Casteen, Three U.Va. Professors to Be Inducted Saturday into American Academy of Arts and Sciences

October 9, 2009 — John T. Casteen III, president of the University of Virginia, is among 212 fellows being inducted into the American Academy of Arts and Sciences' 229th class on Saturday in Cambridge, Mass.

The program celebrates pioneering research and scholarship, artistic achievement and exemplary service to society.

U.Va. faculty members who will be inducted are:

Kenneth Abraham, David and Mary Harrison Distinguished Professor of Law;
Judy S. DeLoache, William R. Kenan Jr. Professor of Psychology; and
Timothy Wilson, Sherrell J. Aston Professor of Psychology.

Several people with U.Va. affiliations are also in the 2009 class:

J. Harvie Wilkerson, judge on the Fourth U.S. Circuit Court of Appeals, a Law School alumnus, U.Va. law professor and the 2009 U.Va. commencement speaker;
Choreographer Bill T. Jones, who led a weeklong residency at U.Va. earlier this year in preparation for a work honoring the bicentennial of Abraham Lincoln's birth;
Michael Klarman, historian and legal scholar and Bancroft Prize-winning author, former U.Va. faculty member who now teaches at Harvard University;
Claes H. von Hofsten of Uppsala University, Uppsala, Sweden, who was a visiting professor psychology in the late 1990s.

As part of the induction ceremony, five members of the new class will address their colleagues: Terence Tao, ground-breaking mathematician and Fields Medal recipient; Elizabeth Nabel, director of the National Heart, Lung and Blood Institute at the National Institutes of Health; Chief Justice of the Supreme Court of California Ronald George; Edward Villella, celebrated ballet dancer and choreographer; and Kent Kresa, former Northrop Grumman Corporation chairman and CEO.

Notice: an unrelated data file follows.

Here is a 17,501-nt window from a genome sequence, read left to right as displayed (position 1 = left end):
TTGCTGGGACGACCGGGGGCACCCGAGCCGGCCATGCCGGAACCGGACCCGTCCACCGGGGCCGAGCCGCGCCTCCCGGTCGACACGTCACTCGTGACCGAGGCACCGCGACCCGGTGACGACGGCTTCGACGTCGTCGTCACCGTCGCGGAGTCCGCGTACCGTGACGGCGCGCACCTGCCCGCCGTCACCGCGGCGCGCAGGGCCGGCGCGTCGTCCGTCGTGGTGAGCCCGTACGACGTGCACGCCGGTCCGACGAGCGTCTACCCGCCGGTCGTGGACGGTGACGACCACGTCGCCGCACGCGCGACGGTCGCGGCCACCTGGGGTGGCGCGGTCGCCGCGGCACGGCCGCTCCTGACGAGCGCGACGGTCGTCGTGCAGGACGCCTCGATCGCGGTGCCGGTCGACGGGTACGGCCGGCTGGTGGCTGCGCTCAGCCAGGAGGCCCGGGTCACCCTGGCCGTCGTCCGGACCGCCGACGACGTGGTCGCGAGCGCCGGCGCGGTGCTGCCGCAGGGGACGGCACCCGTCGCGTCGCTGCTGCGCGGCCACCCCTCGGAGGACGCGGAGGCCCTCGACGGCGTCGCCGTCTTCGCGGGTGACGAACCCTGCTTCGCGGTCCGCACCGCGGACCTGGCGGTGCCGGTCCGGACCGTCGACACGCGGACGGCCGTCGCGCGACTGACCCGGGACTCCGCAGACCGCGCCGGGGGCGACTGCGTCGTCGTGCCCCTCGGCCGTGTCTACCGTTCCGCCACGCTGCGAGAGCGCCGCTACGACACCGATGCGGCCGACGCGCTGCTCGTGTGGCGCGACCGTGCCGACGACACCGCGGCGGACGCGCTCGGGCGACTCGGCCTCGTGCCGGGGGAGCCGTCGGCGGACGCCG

The ceremony will also include actor James Earl Jones and singer-songwriter Emmylou Harris reading from the letters of John and Abigail Adams.

"The induction ceremony celebrates the Academy's mission and the accomplishments of its newly elected members," said Leslie Berlowitz , the academy's chief executive officer. "Through three centuries of service, the Academy and its Fellows have been dedicated to intellectual leadership and constructive action in America and the world."

The 212 new Fellows and 19 Foreign Honorary Members are leaders in research, scholarship, business, the arts and public affairs. They come from 28 states and 11 countries and range in age from 33 to 83. They represent universities, museums, national laboratories, research institutes, businesses and foundations. This year's group includes Nobel laureates and recipients of the Pulitzer and Pritzker prizes, MacArthur Fellowships, Academy, Grammy and Tony awards, and the National Medal of Arts.

A complete list of new members is available on the Academy's Web site.

Founded in 1780, the American Academy of Arts and Sciences is an independent policy research center that conducts multidisciplinary studies of complex and emerging problems. Current academy research focuses on science and technology policy; global security; social policy; the humanities and culture; and education.

With headquarters in Cambridge, Mass., the academy's work is advanced by its 4,600 elected members, who are leaders in the academic disciplines, the arts, business and public affairs from around the world.

— By Marian Anderfuren